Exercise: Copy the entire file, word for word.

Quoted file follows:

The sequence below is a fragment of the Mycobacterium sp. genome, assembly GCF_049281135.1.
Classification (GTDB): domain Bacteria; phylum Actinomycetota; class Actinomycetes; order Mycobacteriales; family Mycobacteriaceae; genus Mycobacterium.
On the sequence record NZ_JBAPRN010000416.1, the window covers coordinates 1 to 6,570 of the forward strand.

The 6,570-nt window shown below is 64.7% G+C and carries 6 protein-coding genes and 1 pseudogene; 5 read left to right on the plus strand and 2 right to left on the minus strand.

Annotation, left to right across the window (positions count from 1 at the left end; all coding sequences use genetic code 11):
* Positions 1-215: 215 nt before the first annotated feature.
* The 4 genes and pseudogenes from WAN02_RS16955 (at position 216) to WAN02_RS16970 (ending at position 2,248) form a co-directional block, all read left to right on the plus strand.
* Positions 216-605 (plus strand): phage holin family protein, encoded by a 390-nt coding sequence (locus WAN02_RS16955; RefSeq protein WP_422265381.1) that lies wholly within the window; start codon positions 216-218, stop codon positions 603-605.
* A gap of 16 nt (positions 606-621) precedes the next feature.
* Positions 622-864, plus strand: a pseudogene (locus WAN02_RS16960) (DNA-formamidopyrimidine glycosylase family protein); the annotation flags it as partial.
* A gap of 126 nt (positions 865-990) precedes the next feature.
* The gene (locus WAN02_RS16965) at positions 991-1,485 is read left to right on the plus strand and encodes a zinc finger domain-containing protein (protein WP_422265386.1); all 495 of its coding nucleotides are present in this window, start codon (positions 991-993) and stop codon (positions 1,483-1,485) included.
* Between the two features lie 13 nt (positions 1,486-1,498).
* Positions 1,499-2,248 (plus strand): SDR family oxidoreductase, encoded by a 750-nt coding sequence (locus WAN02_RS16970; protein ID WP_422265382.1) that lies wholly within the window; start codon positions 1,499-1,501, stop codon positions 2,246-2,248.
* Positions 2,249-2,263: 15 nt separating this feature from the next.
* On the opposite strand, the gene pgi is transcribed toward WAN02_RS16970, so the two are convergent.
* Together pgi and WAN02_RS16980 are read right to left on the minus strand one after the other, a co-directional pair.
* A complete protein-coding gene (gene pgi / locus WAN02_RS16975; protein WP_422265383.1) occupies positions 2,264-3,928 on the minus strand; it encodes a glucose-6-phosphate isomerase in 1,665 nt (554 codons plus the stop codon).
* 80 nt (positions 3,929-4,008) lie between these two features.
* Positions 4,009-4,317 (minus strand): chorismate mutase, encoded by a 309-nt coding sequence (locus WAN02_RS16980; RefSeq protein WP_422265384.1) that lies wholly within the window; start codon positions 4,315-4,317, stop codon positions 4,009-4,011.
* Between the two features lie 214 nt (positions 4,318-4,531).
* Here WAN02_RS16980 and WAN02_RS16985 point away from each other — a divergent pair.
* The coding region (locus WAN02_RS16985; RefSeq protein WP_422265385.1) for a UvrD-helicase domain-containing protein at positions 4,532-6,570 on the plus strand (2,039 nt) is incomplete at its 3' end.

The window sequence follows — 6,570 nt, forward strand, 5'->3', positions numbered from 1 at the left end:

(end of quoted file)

The sequence below is a fragment of the Mycobacterium sp. genome, assembly GCF_049281135.1.
Classification (GTDB): domain Bacteria; phylum Actinomycetota; class Actinomycetes; order Mycobacteriales; family Mycobacteriaceae; genus Mycobacterium.
On the sequence record NZ_JBAPRN010000416.1, the window covers coordinates 1 to 6,570 of the forward strand.

The 6,570-nt window shown below is 64.7% G+C and carries 6 protein-coding genes and 1 pseudogene; 5 read left to right on the plus strand and 2 right to left on the minus strand.

Annotation, left to right across the window (positions count from 1 at the left end; all coding sequences use genetic code 11):
* Positions 1-215: 215 nt before the first annotated feature.
* The 4 genes and pseudogenes from WAN02_RS16955 (at position 216) to WAN02_RS16970 (ending at position 2,248) form a co-directional block, all read left to right on the plus strand.
* Positions 216-605 (plus strand): phage holin family protein, encoded by a 390-nt coding sequence (locus WAN02_RS16955; RefSeq protein WP_422265381.1) that lies wholly within the window; start codon positions 216-218, stop codon positions 603-605.
* A gap of 16 nt (positions 606-621) precedes the next feature.
* Positions 622-864, plus strand: a pseudogene (locus WAN02_RS16960) (DNA-formamidopyrimidine glycosylase family protein); the annotation flags it as partial.
* A gap of 126 nt (positions 865-990) precedes the next feature.
* The gene (locus WAN02_RS16965) at positions 991-1,485 is read left to right on the plus strand and encodes a zinc finger domain-containing protein (protein WP_422265386.1); all 495 of its coding nucleotides are present in this window, start codon (positions 991-993) and stop codon (positions 1,483-1,485) included.
* Between the two features lie 13 nt (positions 1,486-1,498).
* Positions 1,499-2,248 (plus strand): SDR family oxidoreductase, encoded by a 750-nt coding sequence (locus WAN02_RS16970; protein ID WP_422265382.1) that lies wholly within the window; start codon positions 1,499-1,501, stop codon positions 2,246-2,248.
* Positions 2,249-2,263: 15 nt separating this feature from the next.
* On the opposite strand, the gene pgi is transcribed toward WAN02_RS16970, so the two are convergent.
* Together pgi and WAN02_RS16980 are read right to left on the minus strand one after the other, a co-directional pair.
* A complete protein-coding gene (gene pgi / locus WAN02_RS16975; protein WP_422265383.1) occupies positions 2,264-3,928 on the minus strand; it encodes a glucose-6-phosphate isomerase in 1,665 nt (554 codons plus the stop codon).
* 80 nt (positions 3,929-4,008) lie between these two features.
* Positions 4,009-4,317 (minus strand): chorismate mutase, encoded by a 309-nt coding sequence (locus WAN02_RS16980; RefSeq protein WP_422265384.1) that lies wholly within the window; start codon positions 4,315-4,317, stop codon positions 4,009-4,011.
* Between the two features lie 214 nt (positions 4,318-4,531).
* Here WAN02_RS16980 and WAN02_RS16985 point away from each other — a divergent pair.
* The coding region (locus WAN02_RS16985; RefSeq protein WP_422265385.1) for a UvrD-helicase domain-containing protein at positions 4,532-6,570 on the plus strand (2,039 nt) is incomplete at its 3' end.

The window sequence follows — 6,570 nt, forward strand, 5'->3', positions numbered from 1 at the left end: